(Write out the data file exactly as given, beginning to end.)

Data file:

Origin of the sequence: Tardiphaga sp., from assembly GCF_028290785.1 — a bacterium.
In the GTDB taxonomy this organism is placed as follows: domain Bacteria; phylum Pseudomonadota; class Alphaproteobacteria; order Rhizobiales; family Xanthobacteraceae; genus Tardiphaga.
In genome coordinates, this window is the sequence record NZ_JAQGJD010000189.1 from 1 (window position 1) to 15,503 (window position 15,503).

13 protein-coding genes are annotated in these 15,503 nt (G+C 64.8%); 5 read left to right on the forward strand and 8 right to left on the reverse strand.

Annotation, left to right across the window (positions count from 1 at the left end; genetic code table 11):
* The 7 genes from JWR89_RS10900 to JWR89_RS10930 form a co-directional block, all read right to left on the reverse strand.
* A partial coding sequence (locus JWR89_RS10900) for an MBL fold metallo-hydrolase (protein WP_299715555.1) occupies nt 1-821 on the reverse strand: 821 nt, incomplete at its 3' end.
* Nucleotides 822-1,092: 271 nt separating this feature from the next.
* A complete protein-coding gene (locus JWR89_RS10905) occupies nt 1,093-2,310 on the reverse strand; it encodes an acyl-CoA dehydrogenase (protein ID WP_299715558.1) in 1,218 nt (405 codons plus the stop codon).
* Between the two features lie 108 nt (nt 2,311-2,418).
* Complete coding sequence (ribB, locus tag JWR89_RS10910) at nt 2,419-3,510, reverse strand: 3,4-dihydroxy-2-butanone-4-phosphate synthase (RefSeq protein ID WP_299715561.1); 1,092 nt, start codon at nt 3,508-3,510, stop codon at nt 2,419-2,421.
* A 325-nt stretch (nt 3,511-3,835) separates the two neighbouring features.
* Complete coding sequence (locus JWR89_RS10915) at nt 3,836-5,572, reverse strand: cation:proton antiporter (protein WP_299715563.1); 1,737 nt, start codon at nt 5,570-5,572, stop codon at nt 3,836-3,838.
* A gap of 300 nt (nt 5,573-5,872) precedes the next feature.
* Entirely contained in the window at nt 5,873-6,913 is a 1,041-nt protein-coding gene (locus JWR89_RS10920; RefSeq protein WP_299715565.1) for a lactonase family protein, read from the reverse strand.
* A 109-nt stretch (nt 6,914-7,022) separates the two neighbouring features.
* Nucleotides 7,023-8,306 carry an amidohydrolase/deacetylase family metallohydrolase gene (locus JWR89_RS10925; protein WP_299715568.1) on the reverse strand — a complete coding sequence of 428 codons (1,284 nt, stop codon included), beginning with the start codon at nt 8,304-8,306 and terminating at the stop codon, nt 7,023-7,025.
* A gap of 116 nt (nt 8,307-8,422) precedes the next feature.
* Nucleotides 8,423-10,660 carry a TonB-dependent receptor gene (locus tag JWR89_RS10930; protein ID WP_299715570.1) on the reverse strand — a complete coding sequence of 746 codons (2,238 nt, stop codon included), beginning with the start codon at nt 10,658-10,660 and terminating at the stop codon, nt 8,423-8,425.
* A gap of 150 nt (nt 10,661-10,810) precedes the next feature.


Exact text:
Origin of the sequence: Tardiphaga sp., from assembly GCF_028290785.1 — a bacterium.
In the GTDB taxonomy this organism is placed as follows: domain Bacteria; phylum Pseudomonadota; class Alphaproteobacteria; order Rhizobiales; family Xanthobacteraceae; genus Tardiphaga.
In genome coordinates, this window is the sequence record NZ_JAQGJD010000189.1 from 1 (window position 1) to 15,503 (window position 15,503).

13 protein-coding genes are annotated in these 15,503 nt (G+C 64.8%); 5 read left to right on the forward strand and 8 right to left on the reverse strand.

Annotation, left to right across the window (positions count from 1 at the left end; genetic code table 11):
* The 7 genes from JWR89_RS10900 to JWR89_RS10930 form a co-directional block, all read right to left on the reverse strand.
* A partial coding sequence (locus JWR89_RS10900) for an MBL fold metallo-hydrolase (protein WP_299715555.1) occupies nt 1-821 on the reverse strand: 821 nt, incomplete at its 3' end.
* Nucleotides 822-1,092: 271 nt separating this feature from the next.
* A complete protein-coding gene (locus JWR89_RS10905) occupies nt 1,093-2,310 on the reverse strand; it encodes an acyl-CoA dehydrogenase (protein ID WP_299715558.1) in 1,218 nt (405 codons plus the stop codon).
* Between the two features lie 108 nt (nt 2,311-2,418).
* Complete coding sequence (ribB, locus tag JWR89_RS10910) at nt 2,419-3,510, reverse strand: 3,4-dihydroxy-2-butanone-4-phosphate synthase (RefSeq protein ID WP_299715561.1); 1,092 nt, start codon at nt 3,508-3,510, stop codon at nt 2,419-2,421.
* A 325-nt stretch (nt 3,511-3,835) separates the two neighbouring features.
* Complete coding sequence (locus JWR89_RS10915) at nt 3,836-5,572, reverse strand: cation:proton antiporter (protein WP_299715563.1); 1,737 nt, start codon at nt 5,570-5,572, stop codon at nt 3,836-3,838.
* A gap of 300 nt (nt 5,573-5,872) precedes the next feature.
* Entirely contained in the window at nt 5,873-6,913 is a 1,041-nt protein-coding gene (locus JWR89_RS10920; RefSeq protein WP_299715565.1) for a lactonase family protein, read from the reverse strand.
* A 109-nt stretch (nt 6,914-7,022) separates the two neighbouring features.
* Nucleotides 7,023-8,306 carry an amidohydrolase/deacetylase family metallohydrolase gene (locus JWR89_RS10925; protein WP_299715568.1) on the reverse strand — a complete coding sequence of 428 codons (1,284 nt, stop codon included), beginning with the start codon at nt 8,304-8,306 and terminating at the stop codon, nt 7,023-7,025.
* A gap of 116 nt (nt 8,307-8,422) precedes the next feature.
* Nucleotides 8,423-10,660 carry a TonB-dependent receptor gene (locus tag JWR89_RS10930; protein ID WP_299715570.1) on the reverse strand — a complete coding sequence of 746 codons (2,238 nt, stop codon included), beginning with the start codon at nt 10,658-10,660 and terminating at the stop codon, nt 8,423-8,425.
* A gap of 150 nt (nt 10,661-10,810) precedes the next feature.